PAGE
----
Published May 4, 2004
Last week, a New York federal judge refused to dismiss a defamation case that reads like a mix of Dr. Ruth and Dr. Seuss. At its heart is a controversy over what a procurer of prostitutes in Dubai told a “horse whisperer” in Germany who told a gossipmonger in New York who told millions of Americans about former Congress member Gary Condit. Though this might sound like a game of post office for pundits, the stakes are high — for commentators, the Constitution and for Condit.
The former Central Valley representative has not been idle since he faded from public view after the scandal involving the disappearance and death of his onetime intern, Chandra Levy. He was hounded as a murder suspect during the Levy investigation once his “close relationship” with her became public. Now he and his wife have sued various media organizations, alleging defamation. Some have reportedly settled. However, the most interesting case is the one Condit filed against Dominick Dunne, Vanity Fair correspondent, talk show “legal expert” and host of Court TV’s “Power, Privilege and Justice.” The judge’s decision that Condit’s suit merited a trial converted Dunne from a seller of court gossip to its subject.
On shows like “Larry King Live,” Dunne is famous for combining breathless celebrity gossip with breast-beating condemnations of anyone suspected of a crime. When Levy went missing, Dunne went after Condit with vicious abandon.
After roughly seven months of nonstop commentary with little factual content, Dunne dropped a bombshell. He proclaimed that he had a source suggesting that at sex parties at Middle Eastern embassies, Condit griped that Levy was a “clinger” who “threatened to go public.” Dunne explained that Levy might have been kidnapped by Condit’s sex-fiend friends, loaded onto an airplane on a stretcher and “dropped at sea.”
Dunne revealed that his source was a self-described “horse whisperer” who heard it from “an Arab man” in Dubai who claimed to be a procurer of women for the embassy parties.
All of this and more is contained in court papers. The horse whisperer is identified by Condit’s lawyers as Monty Roberts, a man with “a long and notorious history of lying.” In commentaries, Dunne mentioned that he could not vouch for the facts, but he also endorsed the horse whisperer as a “respectable individual” and someone known the “world over.” In a radio interview with Laura Ingraham, both Ingraham and Dunne stated that the horse whisperer’s account made “beautiful sense.”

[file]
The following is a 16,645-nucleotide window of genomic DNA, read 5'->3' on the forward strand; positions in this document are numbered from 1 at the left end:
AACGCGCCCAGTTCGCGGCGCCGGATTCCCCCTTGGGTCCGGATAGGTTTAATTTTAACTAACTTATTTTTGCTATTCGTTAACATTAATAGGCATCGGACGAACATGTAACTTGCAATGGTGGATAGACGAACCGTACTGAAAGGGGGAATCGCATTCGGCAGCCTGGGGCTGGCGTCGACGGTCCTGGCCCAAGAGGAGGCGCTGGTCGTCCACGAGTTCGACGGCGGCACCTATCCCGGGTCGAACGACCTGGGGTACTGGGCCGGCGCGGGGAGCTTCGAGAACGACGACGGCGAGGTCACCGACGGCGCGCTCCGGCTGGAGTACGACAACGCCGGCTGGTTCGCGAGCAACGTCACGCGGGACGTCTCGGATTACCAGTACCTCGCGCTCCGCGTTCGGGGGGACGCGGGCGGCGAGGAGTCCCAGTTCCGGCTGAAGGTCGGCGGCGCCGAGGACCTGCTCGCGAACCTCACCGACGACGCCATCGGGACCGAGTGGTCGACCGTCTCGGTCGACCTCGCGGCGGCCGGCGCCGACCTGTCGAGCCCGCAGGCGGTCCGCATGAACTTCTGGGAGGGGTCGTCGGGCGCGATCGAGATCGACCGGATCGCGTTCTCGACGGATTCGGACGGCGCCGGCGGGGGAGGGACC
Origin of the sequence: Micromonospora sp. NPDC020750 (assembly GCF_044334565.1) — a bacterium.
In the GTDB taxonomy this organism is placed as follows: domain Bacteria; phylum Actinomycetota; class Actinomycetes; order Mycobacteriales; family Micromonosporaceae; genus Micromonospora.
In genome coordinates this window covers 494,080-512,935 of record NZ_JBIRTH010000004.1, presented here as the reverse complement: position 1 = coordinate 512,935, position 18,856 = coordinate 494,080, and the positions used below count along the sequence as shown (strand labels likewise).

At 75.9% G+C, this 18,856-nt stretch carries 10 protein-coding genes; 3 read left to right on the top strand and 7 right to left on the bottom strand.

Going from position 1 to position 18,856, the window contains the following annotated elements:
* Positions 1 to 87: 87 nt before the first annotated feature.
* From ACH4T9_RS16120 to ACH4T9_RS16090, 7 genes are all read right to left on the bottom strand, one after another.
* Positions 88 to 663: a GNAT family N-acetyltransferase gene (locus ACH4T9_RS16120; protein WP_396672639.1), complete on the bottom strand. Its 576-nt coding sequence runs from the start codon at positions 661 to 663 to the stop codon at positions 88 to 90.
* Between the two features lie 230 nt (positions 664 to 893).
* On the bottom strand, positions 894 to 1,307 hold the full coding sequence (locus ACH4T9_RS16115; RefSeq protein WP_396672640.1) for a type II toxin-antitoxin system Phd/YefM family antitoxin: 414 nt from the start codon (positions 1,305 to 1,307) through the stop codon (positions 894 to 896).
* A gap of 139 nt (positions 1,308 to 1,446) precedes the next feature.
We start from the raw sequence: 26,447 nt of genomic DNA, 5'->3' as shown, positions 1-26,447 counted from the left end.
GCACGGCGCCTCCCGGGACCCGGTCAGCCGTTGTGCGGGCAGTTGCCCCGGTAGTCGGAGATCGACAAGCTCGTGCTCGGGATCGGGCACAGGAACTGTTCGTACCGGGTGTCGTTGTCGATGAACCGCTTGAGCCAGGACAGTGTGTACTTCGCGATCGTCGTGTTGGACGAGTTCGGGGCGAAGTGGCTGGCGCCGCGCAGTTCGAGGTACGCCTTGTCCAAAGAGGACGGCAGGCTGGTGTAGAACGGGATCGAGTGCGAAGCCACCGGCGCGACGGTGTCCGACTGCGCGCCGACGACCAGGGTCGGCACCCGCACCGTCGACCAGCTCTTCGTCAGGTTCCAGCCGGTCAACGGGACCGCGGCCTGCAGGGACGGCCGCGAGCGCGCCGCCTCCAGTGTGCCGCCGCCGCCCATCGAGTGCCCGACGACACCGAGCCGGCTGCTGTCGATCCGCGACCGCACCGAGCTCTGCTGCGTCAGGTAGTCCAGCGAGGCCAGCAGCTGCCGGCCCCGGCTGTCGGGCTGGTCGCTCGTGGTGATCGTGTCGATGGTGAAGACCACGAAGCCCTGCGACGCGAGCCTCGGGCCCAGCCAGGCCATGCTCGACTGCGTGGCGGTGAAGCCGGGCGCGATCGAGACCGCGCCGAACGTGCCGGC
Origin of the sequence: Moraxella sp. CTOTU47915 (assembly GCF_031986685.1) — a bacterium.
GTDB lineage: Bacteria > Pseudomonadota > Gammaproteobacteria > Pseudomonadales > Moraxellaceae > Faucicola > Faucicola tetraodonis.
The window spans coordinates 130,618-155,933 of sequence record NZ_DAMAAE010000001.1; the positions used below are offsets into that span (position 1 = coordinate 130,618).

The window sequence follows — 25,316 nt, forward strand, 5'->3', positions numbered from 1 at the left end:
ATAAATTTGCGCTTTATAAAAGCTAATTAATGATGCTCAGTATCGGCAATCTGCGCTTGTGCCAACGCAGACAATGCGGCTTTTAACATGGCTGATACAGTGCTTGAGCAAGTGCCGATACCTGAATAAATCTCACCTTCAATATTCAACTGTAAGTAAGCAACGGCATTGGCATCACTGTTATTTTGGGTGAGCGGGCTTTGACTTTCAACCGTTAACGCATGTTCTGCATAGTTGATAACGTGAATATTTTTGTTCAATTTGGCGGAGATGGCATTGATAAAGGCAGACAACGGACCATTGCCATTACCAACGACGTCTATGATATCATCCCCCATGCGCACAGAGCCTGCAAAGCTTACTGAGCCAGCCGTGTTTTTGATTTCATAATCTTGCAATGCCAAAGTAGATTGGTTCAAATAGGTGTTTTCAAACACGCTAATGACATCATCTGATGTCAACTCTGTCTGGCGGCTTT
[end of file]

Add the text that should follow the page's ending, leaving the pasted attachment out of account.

When Dunne was not peddling the horse whisperer’s tale, he was offering an alternative: “Gary Condit rides with Hells Angels,” and the reason Levy disappeared was “that she’d gotten on the back of a motorcycle” and someone doing a favor for Condit had spirited her away. When Dunne was interviewed for an Entertainment Tonight Online article, he pushed the Hells Angel theory. Dunne “could not reveal any more information,” wrote the reporter, “but noted that he’s working with authorities in Washington, D.C.”
In response to Condit’s lawsuit, however, Dunne is portraying himself as being far different from the image he cultivates as an international crime buster. In the court filings, he calls his commentary “musings,” “idle chatter” and “small talk.” His appearances on programs like “The Laura Ingraham Show,” he insists, actually diminished the likelihood that people would take his statements as fact.
The judge didn’t buy the no-one-takes-me-seriously defense. He decided Dunne must answer for his comments in a trial, a notable decision given the high burden imposed on a public official, such as Condit was, in a defamation case. To protect free speech, the Supreme Court has prevented public officials from using the defamation standard that applies to average citizens. Condit must show that Dunne acted with either actual malice or reckless disregard of the falsity of his statements. The standard is so high that the last time a national politician prevailed in a defamation suit was 1969 (Barry Goldwater, in a case of malicious reporting).
Court papers state that Dunne admitted in print that he “felt like creating some trouble” for Condit in his commentaries. Even if that doesn’t prove actual malice, the judge clearly believed that passing along what a horse whisperer was allegedly told by a procurer in Dubai forms a basis for showing reckless disregard of the truth.
The mere fact that Dunne may face a trial (absent a settlement) is an important step in cleaning up the talk-show scene. Dunne and other commentators plainly believed that, as a public official, Condit was fair game for unfair attacks. A trial for Dunne would serve as a warning that the law may not require decency or even total accuracy but it does demand accountability.
Ultimately, Dunne may achieve the one thing that seemed most unlikely in his career: a positive contribution to the law or media. The race to the bottom that he has helped to lead will temporarily be postponed due to inclement legal conditions.